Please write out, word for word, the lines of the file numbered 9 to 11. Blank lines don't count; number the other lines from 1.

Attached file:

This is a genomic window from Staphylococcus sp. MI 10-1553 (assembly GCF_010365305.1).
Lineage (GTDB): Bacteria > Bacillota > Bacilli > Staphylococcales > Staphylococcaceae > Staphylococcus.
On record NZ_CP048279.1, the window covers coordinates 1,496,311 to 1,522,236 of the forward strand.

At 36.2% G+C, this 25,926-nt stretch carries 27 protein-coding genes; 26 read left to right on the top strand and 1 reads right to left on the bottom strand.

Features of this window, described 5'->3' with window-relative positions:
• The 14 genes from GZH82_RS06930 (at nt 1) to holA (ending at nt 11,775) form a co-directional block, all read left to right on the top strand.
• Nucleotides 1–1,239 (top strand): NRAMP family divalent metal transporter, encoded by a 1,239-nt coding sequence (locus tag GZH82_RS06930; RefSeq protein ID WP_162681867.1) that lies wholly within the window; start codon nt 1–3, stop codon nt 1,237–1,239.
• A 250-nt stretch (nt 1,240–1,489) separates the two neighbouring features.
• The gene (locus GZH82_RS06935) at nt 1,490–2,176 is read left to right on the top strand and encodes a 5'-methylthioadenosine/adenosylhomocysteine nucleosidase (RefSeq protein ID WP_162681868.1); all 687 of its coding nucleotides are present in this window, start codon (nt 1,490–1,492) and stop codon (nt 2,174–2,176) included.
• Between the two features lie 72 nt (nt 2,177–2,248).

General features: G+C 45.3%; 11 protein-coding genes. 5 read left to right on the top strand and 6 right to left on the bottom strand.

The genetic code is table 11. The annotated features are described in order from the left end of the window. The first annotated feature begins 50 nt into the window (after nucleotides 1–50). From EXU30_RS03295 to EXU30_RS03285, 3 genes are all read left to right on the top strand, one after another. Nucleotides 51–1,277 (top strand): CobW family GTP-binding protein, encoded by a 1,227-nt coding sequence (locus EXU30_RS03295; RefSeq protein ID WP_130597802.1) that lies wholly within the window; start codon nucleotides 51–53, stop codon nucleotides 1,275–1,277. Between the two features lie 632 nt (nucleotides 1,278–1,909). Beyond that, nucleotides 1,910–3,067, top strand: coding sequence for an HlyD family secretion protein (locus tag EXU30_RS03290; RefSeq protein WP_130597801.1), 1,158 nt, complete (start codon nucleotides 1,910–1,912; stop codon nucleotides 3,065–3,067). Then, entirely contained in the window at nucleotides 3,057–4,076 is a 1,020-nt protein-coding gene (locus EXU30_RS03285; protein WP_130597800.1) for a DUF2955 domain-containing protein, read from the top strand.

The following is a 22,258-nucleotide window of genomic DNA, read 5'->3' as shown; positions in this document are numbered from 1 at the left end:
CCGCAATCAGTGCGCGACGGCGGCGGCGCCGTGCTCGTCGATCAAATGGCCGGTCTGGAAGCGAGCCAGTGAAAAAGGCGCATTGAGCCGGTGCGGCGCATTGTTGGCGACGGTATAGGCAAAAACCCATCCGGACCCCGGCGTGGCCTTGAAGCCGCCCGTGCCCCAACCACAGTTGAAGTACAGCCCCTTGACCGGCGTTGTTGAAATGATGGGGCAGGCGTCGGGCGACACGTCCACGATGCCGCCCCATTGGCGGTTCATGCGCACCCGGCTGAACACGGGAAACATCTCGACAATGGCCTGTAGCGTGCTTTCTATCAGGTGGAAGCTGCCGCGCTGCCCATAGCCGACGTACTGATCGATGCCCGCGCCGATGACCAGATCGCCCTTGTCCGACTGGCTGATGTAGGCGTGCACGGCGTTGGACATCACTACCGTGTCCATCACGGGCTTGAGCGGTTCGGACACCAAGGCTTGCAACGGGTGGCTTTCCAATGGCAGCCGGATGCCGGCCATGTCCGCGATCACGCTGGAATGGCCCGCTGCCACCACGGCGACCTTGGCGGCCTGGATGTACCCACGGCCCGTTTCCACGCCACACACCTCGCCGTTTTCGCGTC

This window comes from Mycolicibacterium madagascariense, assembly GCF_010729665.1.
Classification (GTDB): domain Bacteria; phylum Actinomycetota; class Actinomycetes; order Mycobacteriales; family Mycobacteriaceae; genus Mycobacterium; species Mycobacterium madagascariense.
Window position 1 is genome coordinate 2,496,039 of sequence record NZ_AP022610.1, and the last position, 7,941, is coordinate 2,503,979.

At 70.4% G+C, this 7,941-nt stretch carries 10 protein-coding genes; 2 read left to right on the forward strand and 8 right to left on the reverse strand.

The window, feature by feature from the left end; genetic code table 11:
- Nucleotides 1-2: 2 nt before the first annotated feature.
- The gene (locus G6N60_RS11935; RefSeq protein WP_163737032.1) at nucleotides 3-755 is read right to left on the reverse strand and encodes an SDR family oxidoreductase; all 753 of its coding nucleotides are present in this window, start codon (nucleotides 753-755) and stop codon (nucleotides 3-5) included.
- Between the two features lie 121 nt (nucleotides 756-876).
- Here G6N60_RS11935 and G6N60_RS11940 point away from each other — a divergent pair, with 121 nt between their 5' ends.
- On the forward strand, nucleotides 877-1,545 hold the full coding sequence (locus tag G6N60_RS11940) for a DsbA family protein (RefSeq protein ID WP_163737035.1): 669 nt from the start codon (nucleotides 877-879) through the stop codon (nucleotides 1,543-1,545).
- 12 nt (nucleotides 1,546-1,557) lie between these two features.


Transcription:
• The gene (locus GZH82_RS06935) at nt 1,490–2,176 is read left to right on the top strand and encodes a 5'-methylthioadenosine/adenosylhomocysteine nucleosidase (RefSeq protein ID WP_162681868.1); all 687 of its coding nucleotides are present in this window, start codon (nt 1,490–1,492) and stop codon (nt 2,174–2,176) included.
• Between the two features lie 72 nt (nt 2,177–2,248).

General features: G+C 45.3%; 11 protein-coding genes. 5 read left to right on the top strand and 6 right to left on the bottom strand.